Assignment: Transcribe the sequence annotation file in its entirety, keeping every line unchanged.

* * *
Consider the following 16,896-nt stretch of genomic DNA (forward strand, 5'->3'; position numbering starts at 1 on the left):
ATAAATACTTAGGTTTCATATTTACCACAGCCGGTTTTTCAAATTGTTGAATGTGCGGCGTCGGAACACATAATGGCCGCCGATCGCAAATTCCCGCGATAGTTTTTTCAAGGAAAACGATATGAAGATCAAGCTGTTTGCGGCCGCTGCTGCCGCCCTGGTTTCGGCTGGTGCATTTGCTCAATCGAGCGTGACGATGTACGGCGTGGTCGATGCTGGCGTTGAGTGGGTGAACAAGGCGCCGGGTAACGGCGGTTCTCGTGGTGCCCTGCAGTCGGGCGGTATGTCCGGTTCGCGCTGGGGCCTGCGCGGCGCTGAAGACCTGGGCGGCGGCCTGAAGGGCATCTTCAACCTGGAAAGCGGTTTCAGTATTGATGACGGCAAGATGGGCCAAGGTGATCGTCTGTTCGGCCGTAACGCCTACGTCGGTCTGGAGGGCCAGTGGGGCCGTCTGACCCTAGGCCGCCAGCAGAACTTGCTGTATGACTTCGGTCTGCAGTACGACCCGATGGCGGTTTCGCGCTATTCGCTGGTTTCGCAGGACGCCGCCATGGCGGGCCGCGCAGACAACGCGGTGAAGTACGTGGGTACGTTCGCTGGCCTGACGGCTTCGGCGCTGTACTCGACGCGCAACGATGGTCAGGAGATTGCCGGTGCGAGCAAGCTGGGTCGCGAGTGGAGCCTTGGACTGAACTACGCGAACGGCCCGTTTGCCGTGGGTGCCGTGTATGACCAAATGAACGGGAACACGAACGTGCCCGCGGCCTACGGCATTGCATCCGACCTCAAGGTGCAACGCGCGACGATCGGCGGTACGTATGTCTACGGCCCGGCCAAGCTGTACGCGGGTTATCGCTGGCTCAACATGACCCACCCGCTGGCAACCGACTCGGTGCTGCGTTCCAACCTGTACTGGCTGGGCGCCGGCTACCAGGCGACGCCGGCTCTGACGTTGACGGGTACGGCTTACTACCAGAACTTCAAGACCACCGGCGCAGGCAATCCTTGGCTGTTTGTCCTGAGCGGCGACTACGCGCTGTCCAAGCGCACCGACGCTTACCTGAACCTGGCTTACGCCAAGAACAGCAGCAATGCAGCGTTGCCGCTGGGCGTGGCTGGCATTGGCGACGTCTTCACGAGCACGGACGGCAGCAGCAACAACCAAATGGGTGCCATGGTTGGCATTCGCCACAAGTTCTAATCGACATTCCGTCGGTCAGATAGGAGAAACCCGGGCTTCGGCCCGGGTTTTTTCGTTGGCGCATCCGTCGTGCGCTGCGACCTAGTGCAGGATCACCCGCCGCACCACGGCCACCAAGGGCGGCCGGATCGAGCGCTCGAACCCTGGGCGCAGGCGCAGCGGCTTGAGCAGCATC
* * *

Consider the following 16,896-nt stretch of genomic DNA (forward strand, 5'->3'; position numbering starts at 1 on the left):
ATAAATACTTAGGTTTCATATTTACCACAGCCGGTTTTTCAAATTGTTGAATGTGCGGCGTCGGAACACATAATGGCCGCCGATCGCAAATTCCCGCGATAGTTTTTTCAAGGAAAACGATATGAAGATCAAGCTGTTTGCGGCCGCTGCTGCCGCCCTGGTTTCGGCTGGTGCATTTGCTCAATCGAGCGTGACGATGTACGGCGTGGTCGATGCTGGCGTTGAGTGGGTGAACAAGGCGCCGGGTAACGGCGGTTCTCGTGGTGCCCTGCAGTCGGGCGGTATGTCCGGTTCGCGCTGGGGCCTGCGCGGCGCTGAAGACCTGGGCGGCGGCCTGAAGGGCATCTTCAACCTGGAAAGCGGTTTCAGTATTGATGACGGCAAGATGGGCCAAGGTGATCGTCTGTTCGGCCGTAACGCCTACGTCGGTCTGGAGGGCCAGTGGGGCCGTCTGACCCTAGGCCGCCAGCAGAACTTGCTGTATGACTTCGGTCTGCAGTACGACCCGATGGCGGTTTCGCGCTATTCGCTGGTTTCGCAGGACGCCGCCATGGCGGGCCGCGCAGACAACGCGGTGAAGTACGTGGGTACGTTCGCTGGCCTGACGGCTTCGGCGCTGTACTCGACGCGCAACGATGGTCAGGAGATTGCCGGTGCGAGCAAGCTGGGTCGCGAGTGGAGCCTTGGACTGAACTACGCGAACGGCCCGTTTGCCGTGGGTGCCGTGTATGACCAAATGAACGGGAACACGAACGTGCCCGCGGCCTACGGCATTGCATCCGACCTCAAGGTGCAACGCGCGACGATCGGCGGTACGTATGTCTACGGCCCGGCCAAGCTGTACGCGGGTTATCGCTGGCTCAACATGACCCACCCGCTGGCAACCGACTCGGTGCTGCGTTCCAACCTGTACTGGCTGGGCGCCGGCTACCAGGCGACGCCGGCTCTGACGTTGACGGGTACGGCTTACTACCAGAACTTCAAGACCACCGGCGCAGGCAATCCTTGGCTGTTTGTCCTGAGCGGCGACTACGCGCTGTCCAAGCGCACCGACGCTTACCTGAACCTGGCTTACGCCAAGAACAGCAGCAATGCAGCGTTGCCGCTGGGCGTGGCTGGCATTGGCGACGTCTTCACGAGCACGGACGGCAGCAGCAACAACCAAATGGGTGCCATGGTTGGCATTCGCCACAAGTTCTAATCGACATTCCGTCGGTCAGATAGGAGAAACCCGGGCTTCGGCCCGGGTTTTTTCGTTGGCGCATCCGTCGTGCGCTGCGACCTAGTGCAGGATCACCCGCCGCACCACGGCCACCAAGGGCGGCCGGATCGAGCGCTCGAACCCTGGGCGCAGGCGCAGCGGCTTGAGCAGCATC